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Gustavo's Top 5 Restaurants of 2012!

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Danny Godinez: El Rey

For about the past three months, I've been telling anyone within earshot that we are truly living in blessed times, culinarily-wise, in Orange County. I've been reviewing restaurants for this infernal rag for a decade now, and never have I been more excited about the Orange County dining scene than today. Oh, our hole-in-the-wall scene was always there, but no young chef dared set up shop in Orange County outside of the MILF grounds--and there, they were stymied by the fact that coffin-dodgers and MILFs didn't care for experimentation. In other words, every new restaurant wanted to be like the Ritz (or whatever was going on at the Ritz-Carlton), and while that food has a time and place, it simply didn't interest me.

Fast-forward to the past couple of years, when an army of Young Turks (and even actual Turks!) have pushed cuisine to heights never before seen in Orange County. Sure, we're still behind our eternal big bully of a brother, Los Angeles, in many ways--as I said during a panel earlier this year with Jonathan Gold and Evan Kleiman, we always seem to be five years behind what they're doing--but we're catching up fast. In other words, we're the Mexicans to LA's uppity gabachos, so better watch out, City of PENDEJOS!

2012 was a great year for dining, but 2013 is going to be even better--and the great thing is that those in the business already feel it. And the kids who'll make my honorable mention list this time around--Taco Maria, Soho Taco, Golden Truffle, Mick's Karma Bar, Broadway by Amar Santana, the totality of the OC Mart Mix, anything involving Anaïs Tange--have big plans for the coming year which we'll detail mucho once we're allowed to talk.

But to pick a Top 5 for 2012? Easy for me--a mix of the old, new, and forthcoming.
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No. 1, or: OUR FAVORITE DISH IN 2012: Taquiza by Soho Taco

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Photo courtesy of Soho Taco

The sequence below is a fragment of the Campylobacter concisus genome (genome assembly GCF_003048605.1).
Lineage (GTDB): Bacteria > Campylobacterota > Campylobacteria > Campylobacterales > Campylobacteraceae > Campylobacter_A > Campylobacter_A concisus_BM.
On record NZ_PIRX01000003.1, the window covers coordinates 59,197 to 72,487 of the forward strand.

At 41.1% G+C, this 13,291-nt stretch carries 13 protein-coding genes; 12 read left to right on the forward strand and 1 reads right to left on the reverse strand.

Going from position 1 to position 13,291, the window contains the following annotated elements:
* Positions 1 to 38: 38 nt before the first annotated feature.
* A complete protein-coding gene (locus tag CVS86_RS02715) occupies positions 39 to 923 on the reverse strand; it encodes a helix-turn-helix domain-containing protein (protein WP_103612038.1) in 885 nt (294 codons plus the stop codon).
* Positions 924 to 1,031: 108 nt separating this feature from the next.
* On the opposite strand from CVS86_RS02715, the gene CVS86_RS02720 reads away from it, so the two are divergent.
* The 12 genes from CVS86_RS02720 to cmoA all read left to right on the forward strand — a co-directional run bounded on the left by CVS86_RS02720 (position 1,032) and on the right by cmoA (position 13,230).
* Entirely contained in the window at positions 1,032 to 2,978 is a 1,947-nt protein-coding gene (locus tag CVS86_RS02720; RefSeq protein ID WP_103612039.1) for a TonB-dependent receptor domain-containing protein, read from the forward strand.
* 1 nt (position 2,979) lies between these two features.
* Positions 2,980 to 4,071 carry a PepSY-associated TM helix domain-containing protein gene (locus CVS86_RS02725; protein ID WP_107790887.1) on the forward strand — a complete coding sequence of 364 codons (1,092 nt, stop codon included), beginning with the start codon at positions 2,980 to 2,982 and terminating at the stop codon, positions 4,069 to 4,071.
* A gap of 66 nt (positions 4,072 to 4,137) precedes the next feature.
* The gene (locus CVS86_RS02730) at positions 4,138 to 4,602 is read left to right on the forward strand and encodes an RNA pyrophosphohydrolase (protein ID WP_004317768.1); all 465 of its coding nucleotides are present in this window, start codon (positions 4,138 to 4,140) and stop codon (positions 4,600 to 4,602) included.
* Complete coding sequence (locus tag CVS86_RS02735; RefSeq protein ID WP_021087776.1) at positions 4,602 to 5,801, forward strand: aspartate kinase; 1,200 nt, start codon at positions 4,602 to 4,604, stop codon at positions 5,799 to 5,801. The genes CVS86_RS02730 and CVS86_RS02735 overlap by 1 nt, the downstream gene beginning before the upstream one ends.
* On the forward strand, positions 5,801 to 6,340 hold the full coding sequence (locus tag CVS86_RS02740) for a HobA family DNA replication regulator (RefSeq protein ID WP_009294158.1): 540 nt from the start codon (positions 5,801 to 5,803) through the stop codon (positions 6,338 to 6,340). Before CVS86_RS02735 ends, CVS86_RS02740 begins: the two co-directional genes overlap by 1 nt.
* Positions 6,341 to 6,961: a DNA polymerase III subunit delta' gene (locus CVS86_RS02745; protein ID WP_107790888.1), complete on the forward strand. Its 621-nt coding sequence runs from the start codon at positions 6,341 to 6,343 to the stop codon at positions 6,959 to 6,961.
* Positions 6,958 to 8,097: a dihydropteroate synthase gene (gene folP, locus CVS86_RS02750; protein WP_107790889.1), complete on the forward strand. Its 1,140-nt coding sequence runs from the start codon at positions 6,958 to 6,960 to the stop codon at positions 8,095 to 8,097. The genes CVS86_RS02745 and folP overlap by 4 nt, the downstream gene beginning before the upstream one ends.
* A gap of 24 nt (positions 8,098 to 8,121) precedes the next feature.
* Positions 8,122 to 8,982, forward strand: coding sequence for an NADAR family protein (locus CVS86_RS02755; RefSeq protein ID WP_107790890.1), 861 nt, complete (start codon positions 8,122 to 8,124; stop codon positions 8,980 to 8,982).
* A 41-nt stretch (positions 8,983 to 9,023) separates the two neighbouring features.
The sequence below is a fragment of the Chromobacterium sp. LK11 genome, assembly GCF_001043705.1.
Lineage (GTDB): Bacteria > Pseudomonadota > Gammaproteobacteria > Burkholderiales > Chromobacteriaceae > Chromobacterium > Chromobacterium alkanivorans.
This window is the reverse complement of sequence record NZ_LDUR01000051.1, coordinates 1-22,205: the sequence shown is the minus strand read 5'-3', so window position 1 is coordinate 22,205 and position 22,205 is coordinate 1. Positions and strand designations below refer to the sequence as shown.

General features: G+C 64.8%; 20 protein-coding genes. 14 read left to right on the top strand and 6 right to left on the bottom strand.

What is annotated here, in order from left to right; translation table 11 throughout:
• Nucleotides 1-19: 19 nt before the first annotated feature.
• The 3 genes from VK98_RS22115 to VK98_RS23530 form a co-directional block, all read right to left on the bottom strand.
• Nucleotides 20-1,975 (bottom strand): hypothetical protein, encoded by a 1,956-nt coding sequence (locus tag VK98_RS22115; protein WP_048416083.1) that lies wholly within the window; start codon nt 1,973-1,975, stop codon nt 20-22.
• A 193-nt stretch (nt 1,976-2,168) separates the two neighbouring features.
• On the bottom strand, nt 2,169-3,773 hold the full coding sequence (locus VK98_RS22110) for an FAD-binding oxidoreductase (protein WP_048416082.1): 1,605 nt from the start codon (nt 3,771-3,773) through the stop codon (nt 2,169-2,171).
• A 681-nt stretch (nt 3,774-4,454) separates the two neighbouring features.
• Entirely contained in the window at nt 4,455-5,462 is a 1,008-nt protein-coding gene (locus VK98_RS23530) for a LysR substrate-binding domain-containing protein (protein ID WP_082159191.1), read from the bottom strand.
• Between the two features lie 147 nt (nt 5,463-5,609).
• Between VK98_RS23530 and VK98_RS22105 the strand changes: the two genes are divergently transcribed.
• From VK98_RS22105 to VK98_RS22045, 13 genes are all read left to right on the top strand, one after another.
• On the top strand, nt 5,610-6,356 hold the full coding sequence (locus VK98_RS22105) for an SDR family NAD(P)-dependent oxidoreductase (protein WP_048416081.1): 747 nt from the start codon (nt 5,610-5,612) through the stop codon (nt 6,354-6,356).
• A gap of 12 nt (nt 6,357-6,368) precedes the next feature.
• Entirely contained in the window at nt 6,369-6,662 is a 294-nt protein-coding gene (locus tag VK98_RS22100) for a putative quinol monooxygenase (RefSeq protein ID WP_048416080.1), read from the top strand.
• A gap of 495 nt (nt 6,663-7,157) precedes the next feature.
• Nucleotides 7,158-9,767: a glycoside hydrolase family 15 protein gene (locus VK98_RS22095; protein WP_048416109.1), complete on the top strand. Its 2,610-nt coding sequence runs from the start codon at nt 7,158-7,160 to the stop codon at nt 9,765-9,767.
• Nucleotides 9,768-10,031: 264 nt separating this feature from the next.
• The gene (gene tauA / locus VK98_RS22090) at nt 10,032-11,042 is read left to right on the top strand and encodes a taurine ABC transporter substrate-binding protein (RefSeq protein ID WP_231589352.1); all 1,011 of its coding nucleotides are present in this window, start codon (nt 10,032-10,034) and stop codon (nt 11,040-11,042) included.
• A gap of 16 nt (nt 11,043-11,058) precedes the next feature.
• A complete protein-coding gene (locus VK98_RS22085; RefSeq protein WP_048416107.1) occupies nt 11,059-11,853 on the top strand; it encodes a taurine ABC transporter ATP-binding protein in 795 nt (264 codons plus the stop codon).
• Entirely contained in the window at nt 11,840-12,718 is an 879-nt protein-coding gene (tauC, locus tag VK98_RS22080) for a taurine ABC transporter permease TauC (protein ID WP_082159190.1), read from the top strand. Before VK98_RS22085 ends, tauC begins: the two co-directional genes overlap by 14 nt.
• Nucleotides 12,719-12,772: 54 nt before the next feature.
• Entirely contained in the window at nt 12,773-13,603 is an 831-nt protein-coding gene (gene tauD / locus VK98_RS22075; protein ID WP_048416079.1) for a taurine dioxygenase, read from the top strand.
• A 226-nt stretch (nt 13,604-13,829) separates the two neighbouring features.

FIERCE!

It's almost been a year since I became editor of this infernal rag, and one of the first things I righted on this ship was the food situation. A newspaper staff is a hungry staff, and a newspaper staff is infamously picky in what they want to eat. We now get donuts weekly for our staff meetings, usually from Oh Those Donuts in Costa Mesa, donuts chosen according to the tastes of everyone, and I treat the Weeklings to a full lunch every month, alternating between Pizza D'Oro in Costa Mesa and Soho Taco.

And while we love to stuff our face with Pizza D'Oro's old-skool pies, the staff literally counts down the days until Soho comes to our offices, sets up their grill in our parking lot, and gives us the taquiza treatment.
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PART ONE: OC Weekly Best Of Readers Poll 2012: The Good, the Bad, and the WTF?

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The best food photo we've EVER run!

Today is the release of our annual Best Of issue, our fantabulous guide to all things wonderful about this infernal land. For the purposes of ustedes, you only care about the food section, and you can peruse it here. But what's always interesting to us is the Readers Poll: will our faithful fans be better than those of the Orange County Register, or will we pull our hair out again because ustedes voted pinche Javier's as the county's best Mexican restaurant?

Following is what our readers picked, along with my commentary. And the survey says...
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No. 2: The Asparagus (or Equivalent Stalky Green) With Fried Egg, Prosciutto & Asiago At Three Seventy Common

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Edwin Goei

Have you gone for the Sunday Socials at Three Seventy Common yet? If you haven't, you should; but if you're still unsure about whether you can commit to the ever-changing prix fixe before you've actually tried something here, just go on any other day of the week and order the dish you see above.